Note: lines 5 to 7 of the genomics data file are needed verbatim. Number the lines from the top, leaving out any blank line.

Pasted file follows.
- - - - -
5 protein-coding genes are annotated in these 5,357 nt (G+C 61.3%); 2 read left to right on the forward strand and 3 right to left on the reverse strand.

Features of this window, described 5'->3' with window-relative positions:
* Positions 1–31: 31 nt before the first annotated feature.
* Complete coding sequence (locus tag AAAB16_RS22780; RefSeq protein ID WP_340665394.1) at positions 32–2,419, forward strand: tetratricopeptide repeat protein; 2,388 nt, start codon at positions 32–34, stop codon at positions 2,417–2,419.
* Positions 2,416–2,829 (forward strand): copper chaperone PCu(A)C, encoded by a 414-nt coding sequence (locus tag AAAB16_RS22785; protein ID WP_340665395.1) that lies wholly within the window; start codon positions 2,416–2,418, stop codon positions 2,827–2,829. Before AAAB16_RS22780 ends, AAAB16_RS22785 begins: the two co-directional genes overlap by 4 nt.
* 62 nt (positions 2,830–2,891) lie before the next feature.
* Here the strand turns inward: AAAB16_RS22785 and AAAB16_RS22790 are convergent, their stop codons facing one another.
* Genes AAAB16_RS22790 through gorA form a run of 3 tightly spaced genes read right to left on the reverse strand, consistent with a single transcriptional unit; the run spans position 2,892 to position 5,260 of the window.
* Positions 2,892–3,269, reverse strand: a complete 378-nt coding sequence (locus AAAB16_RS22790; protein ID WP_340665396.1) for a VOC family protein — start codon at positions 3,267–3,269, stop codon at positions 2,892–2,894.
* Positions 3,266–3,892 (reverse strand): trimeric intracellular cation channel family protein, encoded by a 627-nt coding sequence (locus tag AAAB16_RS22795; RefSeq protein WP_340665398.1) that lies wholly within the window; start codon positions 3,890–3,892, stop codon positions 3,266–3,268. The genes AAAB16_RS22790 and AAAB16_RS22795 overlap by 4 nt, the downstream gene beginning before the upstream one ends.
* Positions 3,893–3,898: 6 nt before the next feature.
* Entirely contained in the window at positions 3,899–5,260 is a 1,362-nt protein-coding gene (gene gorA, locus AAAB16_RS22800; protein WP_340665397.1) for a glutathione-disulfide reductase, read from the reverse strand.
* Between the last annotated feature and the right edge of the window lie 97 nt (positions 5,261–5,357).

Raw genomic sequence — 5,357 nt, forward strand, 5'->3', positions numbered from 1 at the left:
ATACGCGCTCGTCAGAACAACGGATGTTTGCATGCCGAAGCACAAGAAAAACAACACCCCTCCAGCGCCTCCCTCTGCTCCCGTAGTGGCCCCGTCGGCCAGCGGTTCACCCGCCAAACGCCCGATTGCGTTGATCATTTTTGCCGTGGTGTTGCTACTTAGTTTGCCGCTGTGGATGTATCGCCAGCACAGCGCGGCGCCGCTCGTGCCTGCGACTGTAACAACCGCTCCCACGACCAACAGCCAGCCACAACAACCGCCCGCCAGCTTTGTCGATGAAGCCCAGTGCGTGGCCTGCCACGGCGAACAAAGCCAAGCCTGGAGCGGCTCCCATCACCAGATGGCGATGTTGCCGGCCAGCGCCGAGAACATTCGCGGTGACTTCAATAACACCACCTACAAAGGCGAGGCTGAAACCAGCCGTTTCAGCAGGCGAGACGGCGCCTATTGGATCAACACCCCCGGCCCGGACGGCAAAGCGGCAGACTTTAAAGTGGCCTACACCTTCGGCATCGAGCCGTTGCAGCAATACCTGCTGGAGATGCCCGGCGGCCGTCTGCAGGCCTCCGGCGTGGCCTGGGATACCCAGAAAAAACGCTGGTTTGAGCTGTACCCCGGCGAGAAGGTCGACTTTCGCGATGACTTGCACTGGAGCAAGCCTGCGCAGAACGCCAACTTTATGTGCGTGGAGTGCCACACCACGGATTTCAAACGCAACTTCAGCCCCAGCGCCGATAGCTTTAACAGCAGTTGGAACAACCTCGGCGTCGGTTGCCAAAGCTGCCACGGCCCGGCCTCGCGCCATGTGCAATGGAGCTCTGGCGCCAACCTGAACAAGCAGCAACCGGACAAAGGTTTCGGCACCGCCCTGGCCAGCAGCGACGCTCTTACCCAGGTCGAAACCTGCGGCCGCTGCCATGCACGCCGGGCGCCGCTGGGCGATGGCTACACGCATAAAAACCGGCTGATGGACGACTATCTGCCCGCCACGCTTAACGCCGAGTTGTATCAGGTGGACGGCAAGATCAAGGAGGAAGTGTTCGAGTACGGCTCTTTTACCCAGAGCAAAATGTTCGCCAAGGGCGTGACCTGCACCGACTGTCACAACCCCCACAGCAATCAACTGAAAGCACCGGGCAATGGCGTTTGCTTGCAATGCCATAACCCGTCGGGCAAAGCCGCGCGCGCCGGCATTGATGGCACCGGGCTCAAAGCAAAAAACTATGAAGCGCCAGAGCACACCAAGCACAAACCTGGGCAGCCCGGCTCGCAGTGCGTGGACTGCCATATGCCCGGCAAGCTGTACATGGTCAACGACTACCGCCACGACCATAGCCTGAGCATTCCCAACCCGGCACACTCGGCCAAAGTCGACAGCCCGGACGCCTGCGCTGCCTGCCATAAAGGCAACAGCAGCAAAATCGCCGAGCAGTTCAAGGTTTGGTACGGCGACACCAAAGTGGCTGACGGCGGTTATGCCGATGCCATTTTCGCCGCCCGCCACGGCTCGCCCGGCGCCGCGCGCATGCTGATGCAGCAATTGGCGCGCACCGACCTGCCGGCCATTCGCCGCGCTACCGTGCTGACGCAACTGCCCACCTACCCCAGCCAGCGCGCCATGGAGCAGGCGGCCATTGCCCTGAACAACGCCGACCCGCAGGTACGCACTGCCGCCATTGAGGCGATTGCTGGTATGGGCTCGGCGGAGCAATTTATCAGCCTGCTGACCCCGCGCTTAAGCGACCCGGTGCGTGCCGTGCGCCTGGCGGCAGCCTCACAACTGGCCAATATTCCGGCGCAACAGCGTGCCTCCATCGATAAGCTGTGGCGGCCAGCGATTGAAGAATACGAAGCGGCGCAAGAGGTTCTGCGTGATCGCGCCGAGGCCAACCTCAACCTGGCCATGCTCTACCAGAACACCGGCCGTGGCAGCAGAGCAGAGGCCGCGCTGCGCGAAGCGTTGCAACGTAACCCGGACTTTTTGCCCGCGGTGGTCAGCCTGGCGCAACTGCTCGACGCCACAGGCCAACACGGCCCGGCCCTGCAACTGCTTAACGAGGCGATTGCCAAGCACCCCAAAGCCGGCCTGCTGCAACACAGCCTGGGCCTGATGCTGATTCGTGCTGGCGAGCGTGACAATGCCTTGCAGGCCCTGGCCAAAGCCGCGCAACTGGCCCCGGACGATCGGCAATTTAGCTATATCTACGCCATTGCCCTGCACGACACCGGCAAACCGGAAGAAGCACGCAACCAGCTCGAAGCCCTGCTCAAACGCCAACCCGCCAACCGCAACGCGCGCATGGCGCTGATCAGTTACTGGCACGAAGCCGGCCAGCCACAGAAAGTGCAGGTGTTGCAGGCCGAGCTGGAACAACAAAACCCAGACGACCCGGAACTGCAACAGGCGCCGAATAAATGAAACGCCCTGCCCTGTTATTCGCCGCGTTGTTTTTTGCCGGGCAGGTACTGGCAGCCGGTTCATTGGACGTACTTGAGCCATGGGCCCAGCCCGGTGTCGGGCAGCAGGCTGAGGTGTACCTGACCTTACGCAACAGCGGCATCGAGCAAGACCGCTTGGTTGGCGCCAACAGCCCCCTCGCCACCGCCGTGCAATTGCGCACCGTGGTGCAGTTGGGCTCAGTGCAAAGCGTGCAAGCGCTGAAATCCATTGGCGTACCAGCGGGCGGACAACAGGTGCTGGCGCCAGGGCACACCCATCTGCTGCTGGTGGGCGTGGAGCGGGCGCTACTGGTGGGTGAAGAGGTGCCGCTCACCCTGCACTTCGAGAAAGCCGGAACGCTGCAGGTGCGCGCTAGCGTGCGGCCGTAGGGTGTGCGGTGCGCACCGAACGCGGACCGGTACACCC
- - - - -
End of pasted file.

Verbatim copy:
* Positions 2,416–2,829 (forward strand): copper chaperone PCu(A)C, encoded by a 414-nt coding sequence (locus tag AAAB16_RS22785; protein ID WP_340665395.1) that lies wholly within the window; start codon positions 2,416–2,418, stop codon positions 2,827–2,829. Before AAAB16_RS22780 ends, AAAB16_RS22785 begins: the two co-directional genes overlap by 4 nt.
* 62 nt (positions 2,830–2,891) lie before the next feature.
* Here the strand turns inward: AAAB16_RS22785 and AAAB16_RS22790 are convergent, their stop codons facing one another.